"It is urgent," she said. "It's not about keeping children anymore. It's not about babysitting. It's about helping children develop so that they can learn." -Gwen Brown
 
SCF graduates and employees of Children First, a Head Start program in Sarasota, said that an early childhood education program offered locally would attract employees not only from their organization but also from other childhood educators in the two-county area.
 
SCF graduate Michelle Bundy struggled to complete her bachelor's degree from the University of South Florida because classes were dispersed across the Gulf Coast region in Tampa, St. Petersburg, Venice and Seminole. 
 
"As a single mom, it took me six years to complete a four-year degree at USF."- Michelle Bundy, SCF graduate
 
Saran DeVaughn, also SCF graduate, expressed interest in pursuing a bachelor's degree if it were offered closer to home.
 
"It makes life so much easier to commute seven miles as opposed to Tampa," she said. "Speaking as a single parent and trying to go to school and work, there are people who would come when SCF offers the bachelor's program."-Saran DeVaughn
 
Exceptional Student Education (ESE)
 
Karen Feduccia, chair of Board of Directors for Manatee Bringing Up Down Syndrome (BUDS), has a six-year-old child with Down Syndrome. Feduccia pleaded for SCF to offer a bachelor's degree in exceptional student education so that teachers would be equipped to help Down Syndrome children learn. The bachelor's ESE degree would not only draw students to the college, but would keep them interested in staying and working in the area.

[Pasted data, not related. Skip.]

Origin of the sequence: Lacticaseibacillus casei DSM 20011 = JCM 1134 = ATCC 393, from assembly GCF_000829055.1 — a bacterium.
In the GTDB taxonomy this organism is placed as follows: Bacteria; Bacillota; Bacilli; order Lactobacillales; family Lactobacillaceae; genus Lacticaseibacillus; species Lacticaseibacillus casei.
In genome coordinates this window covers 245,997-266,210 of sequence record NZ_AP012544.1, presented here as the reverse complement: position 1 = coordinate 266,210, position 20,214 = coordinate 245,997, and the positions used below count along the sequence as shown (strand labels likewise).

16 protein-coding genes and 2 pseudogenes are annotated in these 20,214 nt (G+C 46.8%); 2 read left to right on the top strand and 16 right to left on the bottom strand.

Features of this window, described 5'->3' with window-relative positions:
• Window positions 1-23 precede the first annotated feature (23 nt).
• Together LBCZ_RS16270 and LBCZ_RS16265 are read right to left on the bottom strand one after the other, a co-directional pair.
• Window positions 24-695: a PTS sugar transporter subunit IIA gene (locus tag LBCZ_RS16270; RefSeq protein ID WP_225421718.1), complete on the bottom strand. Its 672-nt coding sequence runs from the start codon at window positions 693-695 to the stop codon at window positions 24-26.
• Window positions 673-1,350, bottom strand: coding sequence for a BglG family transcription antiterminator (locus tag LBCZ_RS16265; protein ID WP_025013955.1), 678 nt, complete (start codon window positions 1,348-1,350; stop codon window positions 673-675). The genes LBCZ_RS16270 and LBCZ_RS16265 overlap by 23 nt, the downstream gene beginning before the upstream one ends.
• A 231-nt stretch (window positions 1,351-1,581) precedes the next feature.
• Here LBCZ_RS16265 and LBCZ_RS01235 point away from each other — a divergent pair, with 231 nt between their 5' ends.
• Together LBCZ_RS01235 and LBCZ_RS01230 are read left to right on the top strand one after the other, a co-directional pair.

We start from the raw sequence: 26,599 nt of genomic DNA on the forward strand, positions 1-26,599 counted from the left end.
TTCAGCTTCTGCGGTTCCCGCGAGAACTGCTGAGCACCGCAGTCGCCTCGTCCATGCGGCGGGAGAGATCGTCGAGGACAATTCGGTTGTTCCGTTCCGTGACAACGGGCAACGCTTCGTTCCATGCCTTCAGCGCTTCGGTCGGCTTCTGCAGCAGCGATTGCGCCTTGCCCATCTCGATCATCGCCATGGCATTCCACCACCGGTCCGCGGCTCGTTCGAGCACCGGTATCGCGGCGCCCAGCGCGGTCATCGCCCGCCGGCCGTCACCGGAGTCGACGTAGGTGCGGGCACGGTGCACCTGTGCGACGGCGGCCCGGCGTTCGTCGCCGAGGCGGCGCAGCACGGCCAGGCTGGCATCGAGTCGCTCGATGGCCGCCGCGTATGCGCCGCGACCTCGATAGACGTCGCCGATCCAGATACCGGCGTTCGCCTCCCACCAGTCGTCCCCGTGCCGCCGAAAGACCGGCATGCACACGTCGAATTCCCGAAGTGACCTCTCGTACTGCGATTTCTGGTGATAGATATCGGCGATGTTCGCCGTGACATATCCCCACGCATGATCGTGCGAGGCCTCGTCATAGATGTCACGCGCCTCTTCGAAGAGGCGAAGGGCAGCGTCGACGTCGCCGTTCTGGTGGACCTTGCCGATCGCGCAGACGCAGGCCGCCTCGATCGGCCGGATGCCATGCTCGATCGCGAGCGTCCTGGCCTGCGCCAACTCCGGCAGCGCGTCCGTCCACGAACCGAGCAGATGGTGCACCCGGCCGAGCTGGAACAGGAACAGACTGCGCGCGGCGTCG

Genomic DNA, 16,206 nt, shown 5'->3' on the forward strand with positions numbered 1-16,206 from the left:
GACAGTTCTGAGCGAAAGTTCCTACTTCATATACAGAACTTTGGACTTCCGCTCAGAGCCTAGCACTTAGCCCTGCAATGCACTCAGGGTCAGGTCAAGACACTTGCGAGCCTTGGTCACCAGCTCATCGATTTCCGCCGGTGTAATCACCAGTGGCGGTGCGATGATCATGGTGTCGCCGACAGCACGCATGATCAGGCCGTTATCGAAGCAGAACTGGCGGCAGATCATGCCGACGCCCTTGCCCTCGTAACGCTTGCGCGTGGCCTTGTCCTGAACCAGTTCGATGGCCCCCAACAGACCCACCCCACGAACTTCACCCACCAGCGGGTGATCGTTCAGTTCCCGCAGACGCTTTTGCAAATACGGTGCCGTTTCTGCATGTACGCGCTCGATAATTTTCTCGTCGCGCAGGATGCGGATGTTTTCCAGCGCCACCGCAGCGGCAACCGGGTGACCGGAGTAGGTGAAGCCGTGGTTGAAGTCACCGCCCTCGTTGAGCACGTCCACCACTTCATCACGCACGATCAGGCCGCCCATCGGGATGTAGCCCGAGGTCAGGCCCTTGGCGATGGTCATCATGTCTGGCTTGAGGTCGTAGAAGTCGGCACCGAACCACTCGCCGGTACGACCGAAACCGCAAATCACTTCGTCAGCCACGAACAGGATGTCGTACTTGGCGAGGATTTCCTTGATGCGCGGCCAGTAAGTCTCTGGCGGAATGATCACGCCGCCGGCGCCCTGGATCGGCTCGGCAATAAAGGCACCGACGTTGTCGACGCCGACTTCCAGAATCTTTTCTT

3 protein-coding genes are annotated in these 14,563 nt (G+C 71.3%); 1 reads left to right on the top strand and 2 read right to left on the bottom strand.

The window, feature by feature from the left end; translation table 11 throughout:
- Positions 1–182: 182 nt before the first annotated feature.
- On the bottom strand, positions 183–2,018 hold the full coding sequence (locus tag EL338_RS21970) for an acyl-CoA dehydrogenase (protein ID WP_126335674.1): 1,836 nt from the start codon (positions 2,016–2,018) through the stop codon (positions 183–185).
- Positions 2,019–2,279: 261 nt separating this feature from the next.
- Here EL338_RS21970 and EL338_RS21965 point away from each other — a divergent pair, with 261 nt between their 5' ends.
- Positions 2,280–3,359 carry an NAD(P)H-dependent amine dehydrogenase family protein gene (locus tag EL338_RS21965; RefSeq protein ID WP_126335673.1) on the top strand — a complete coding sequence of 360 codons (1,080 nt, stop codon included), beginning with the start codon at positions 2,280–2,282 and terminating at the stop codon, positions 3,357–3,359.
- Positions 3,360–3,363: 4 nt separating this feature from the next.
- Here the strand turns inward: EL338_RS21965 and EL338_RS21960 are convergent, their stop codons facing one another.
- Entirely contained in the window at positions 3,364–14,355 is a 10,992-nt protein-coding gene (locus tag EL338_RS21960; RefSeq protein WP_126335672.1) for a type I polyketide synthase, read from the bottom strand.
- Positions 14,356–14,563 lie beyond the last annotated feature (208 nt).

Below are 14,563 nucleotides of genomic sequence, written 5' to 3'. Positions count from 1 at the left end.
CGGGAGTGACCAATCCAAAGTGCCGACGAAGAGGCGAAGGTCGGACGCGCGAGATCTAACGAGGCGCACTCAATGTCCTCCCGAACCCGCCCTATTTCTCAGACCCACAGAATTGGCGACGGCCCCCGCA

"Many children with Down Syndrome are very capable learners. All they need is highly trained professional teachers that help them learn. It would be amazing to me that anyone wanting to train to be a teacher would ever want to leave this community. If we train teachers who stay in our community, it only has a ripple effect on our economy."
 
Christine Fioritto-Skett, SCF student and child advocate, has a son with autism. She had considered an occupational therapy degree but prefers to earn a bachelor's in a more concentrated area of exceptional student education. Students with special needs can be integrated into classrooms, causing a need for teachers to have specialized training.
 
"We need educators that can teach to all children throughout every classroom in our schools. We need to meet all children's needs. There will be a need for more teachers that are qualified to teach exceptional students."
 
Energy Technology
 
Robert Garcia, vice president of business development at Trane, expressed support for SCF to offer a bachelor's degree in energy technology that is not offered in the state. The program would not only train technologically advanced young people to face today's energy challenges but create jobs so that graduates will stay in the area.